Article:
America's 1,500 intercity bus lines carried an estimated 375 million passengers to more than 14,000 cities, towns and country crossroads in 1981--more, says an American Bus Association spokesman, than airlines and the railroad combined. (Amtrak has about 525 destinations and carried 20 million passengers in 1981; the combined domestic airlines have 628 terminals and carried 277 million). Although about 55 percent of the bus passengers were aboard charter trips, the figures point out that scheduled bus travel is still relied on heavily by many Americans.

The chief market of today's bus line is the trip of 200 to 500 miles that can be made in a day. Greyhound is the biggest line; Trailways, with a fleet of about 1,700 coaches, is about one-third as large.

On my 35-hour ride from Washington to Dallas and an eight-hour extension a day later to San Antonio, I found really nothing to complain about. When I boarded here, the bus was clean, and though we passengers managed to scatter plenty of debris, it was swept out thoroughly at least three times. You are not going to dine well on a bus, but the food was no worse than what you get at a national fast-food franchises.

Only once was there the briefest of disputes between passengers, who overwhelmingly were quiet and polite. on one leg of the trip, when the bus was almost full, a woman who was boarding apparently was denied a place by a young man who wanted to spread out across a double seat. She simply marched up to the front of the bus and announced loudly to the driver (and the rest of us): "I don't have time to put up with this foolishness. Please tell that young man to let me be seated." The man shrunk immediately into a single seat, and that was that.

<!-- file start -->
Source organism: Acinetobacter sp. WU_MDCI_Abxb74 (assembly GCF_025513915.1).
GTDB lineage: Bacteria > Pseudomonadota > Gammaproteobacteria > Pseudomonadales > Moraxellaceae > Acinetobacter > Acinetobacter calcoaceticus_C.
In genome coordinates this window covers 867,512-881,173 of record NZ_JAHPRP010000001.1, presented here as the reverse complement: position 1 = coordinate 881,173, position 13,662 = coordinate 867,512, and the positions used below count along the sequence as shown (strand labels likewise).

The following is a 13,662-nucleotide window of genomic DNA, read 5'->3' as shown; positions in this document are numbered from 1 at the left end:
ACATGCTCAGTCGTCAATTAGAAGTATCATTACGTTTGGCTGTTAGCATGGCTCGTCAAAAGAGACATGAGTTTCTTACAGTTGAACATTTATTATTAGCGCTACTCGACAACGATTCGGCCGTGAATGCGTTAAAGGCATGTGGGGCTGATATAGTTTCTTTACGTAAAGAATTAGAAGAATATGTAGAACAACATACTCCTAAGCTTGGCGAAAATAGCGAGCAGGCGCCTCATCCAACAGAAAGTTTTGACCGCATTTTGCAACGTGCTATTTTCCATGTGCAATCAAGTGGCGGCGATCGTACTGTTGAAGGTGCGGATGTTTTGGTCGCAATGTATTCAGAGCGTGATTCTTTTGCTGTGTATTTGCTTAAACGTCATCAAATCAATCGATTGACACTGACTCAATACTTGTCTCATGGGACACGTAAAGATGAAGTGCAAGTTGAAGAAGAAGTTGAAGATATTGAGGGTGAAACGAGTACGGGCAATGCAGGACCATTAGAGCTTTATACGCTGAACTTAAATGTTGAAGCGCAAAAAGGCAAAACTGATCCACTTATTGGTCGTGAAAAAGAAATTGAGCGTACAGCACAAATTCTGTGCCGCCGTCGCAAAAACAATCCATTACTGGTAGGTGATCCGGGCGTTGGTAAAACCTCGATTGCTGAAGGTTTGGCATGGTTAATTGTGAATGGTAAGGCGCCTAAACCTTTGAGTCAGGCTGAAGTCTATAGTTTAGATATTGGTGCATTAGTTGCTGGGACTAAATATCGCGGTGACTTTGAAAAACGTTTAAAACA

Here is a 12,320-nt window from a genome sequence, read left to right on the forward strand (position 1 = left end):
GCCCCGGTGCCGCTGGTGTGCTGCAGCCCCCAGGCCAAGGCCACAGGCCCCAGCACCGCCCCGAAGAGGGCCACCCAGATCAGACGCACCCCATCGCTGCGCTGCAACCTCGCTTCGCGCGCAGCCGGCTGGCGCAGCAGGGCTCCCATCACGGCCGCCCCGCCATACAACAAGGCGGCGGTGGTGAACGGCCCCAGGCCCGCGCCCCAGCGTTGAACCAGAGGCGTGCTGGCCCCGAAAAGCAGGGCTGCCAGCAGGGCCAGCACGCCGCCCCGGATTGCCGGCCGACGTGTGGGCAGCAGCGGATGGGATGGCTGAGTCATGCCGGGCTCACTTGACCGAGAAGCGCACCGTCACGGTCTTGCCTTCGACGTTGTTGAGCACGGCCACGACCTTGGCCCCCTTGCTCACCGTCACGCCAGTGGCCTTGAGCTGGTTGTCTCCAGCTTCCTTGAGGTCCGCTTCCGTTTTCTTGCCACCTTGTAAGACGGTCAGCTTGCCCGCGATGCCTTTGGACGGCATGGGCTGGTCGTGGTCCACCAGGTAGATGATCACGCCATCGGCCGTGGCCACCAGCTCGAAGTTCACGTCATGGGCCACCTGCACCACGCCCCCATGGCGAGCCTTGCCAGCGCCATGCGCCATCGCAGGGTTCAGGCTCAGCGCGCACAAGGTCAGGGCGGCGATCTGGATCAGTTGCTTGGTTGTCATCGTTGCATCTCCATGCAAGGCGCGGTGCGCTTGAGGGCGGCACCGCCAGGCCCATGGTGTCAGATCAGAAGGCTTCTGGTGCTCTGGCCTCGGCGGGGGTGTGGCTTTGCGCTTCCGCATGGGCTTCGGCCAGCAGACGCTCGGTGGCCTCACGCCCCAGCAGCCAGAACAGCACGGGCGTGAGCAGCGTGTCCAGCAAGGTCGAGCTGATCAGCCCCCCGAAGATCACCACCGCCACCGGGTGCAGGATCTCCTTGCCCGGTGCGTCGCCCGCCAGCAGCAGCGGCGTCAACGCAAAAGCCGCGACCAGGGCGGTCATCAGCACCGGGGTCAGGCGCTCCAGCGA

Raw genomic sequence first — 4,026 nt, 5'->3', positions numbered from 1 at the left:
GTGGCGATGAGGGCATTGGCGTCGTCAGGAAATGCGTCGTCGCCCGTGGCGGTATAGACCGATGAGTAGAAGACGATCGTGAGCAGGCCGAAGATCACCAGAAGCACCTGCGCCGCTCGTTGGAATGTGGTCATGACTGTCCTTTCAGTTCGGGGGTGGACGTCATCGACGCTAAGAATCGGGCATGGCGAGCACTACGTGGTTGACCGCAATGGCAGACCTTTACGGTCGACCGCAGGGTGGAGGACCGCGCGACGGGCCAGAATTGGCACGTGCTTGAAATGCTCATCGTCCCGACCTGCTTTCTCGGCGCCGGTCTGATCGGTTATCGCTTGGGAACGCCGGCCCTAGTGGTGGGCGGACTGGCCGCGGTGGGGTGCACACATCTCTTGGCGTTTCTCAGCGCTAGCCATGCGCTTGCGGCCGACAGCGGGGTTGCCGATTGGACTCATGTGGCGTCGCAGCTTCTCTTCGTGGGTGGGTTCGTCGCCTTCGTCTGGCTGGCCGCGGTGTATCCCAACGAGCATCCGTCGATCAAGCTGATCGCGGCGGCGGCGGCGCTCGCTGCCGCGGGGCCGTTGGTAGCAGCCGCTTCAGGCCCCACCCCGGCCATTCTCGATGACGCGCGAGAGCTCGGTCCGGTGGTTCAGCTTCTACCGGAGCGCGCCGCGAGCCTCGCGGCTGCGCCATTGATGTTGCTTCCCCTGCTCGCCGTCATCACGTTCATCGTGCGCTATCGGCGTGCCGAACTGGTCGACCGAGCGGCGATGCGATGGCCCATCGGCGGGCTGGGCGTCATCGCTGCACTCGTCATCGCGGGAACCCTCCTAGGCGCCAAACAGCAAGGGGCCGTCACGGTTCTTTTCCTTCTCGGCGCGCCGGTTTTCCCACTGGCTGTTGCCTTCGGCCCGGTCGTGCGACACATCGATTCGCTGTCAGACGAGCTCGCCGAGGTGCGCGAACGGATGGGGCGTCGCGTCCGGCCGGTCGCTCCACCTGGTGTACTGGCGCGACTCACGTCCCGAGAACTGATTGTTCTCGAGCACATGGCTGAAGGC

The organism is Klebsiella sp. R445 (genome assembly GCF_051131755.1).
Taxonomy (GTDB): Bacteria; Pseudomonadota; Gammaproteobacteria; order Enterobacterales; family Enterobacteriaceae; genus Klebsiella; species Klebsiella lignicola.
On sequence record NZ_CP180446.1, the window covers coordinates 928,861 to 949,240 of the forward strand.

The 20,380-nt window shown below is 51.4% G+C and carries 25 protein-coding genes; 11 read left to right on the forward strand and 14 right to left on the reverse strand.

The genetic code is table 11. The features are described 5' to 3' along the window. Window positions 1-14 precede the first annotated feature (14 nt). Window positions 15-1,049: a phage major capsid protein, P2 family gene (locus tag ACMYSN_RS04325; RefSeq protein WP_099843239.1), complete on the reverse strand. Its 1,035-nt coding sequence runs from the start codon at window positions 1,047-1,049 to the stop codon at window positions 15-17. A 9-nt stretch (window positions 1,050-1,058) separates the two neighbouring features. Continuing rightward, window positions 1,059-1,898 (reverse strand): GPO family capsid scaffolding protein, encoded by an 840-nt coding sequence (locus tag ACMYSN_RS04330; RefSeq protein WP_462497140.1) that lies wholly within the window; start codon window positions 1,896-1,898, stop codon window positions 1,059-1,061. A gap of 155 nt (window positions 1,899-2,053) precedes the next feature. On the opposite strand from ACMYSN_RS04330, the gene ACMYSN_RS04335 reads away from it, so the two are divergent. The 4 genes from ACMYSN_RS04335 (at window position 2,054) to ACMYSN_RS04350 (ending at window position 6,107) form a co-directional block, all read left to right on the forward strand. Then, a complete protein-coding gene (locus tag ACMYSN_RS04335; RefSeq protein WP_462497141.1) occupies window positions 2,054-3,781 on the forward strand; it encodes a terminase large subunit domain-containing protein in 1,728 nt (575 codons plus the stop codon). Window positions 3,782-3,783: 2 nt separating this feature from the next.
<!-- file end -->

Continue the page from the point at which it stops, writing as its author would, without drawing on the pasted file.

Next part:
Radios, except those with earphones, are not permitted; alcohol is prohibited, and cigarette smoking (no cigars or pipes) is limited to the back rows. Each new driver reaffirmed these posted rules and they seemed to be obeyed, though once I spotted a beer can rolling forward.

You are better off if you have a double seat to yourself, especially overnight, because of the extra space to stretch out in. My bus was uncrowded for the first 24 hours to Memphis, but then filled up and stayed that way for most of the day into Dallas and the next day to San Antonio. Two in a seat is tight, but less claustrophobic than the window seat in a six-across 727.

A few suggestions:

* Take a map to trace your route. You'll be able to find out what that big river was you just crossed. Pick up a schedule, too. Surprisingly, many people didn't and had no idea how close to their destination they were.

* A small pillow is helpful (they're not furnished), and so is a pocketful of change for the candy machines. Potato chips become irresistible when everyone around you is eating them.

* If you are a nonsmoker, pick a seat as close to the front as possible to escape the fumes. It also offers a wider view, front and side instead of side only. Aisle-right is best so the driver isn't blocking the window.

* Be sure you find out where and when you transfer when you buy your ticket. To her chagrin, one elderly woman learned she would have to spend a couple of late-night hours waiting for a connection in a busy Burger King because the regular terminal closed at 6 p.m.

* One night on a bus is not so bad; a second night without a break could ruin your disposition.

On both Greyhound and Trailways, a $99 one-way fare, good for 15 days, will take you coast-to-coast, the most you will have to pay to any destination in the country (children 5 to 11, one-half fare; under 5, no charge but must occupy the parent's seat if the bus is filled). Through Aug. 31, the maximum roundtrip fare is $150, good for 30 days.

For vacationers, both bus lines offer unlimited mileage passes (to be used as you wish) over their routes. The rates are as follows: 7 days, $186.55; 15 days, $239.85; 30 days, $346.45. The 30-day pass can be extended at the rate of $10 a day for an additional 30 days.

Neither Greyhound nor Trailways takes reservations, but both guarantee a seat (though it doesn't always work that way). At one point in Texas, my Greyhound filled and a couple of passengers stood for about a half hour until a second bus was added to the run for them. The next day in Waco, the bus to San Antonio filled fast, but a second bus was immediately added to take the overflow.

One last tip: Take a good book or magazine just in case things get slow, but if you are like me, you will be so interested in what's going on you won't have time to read a page.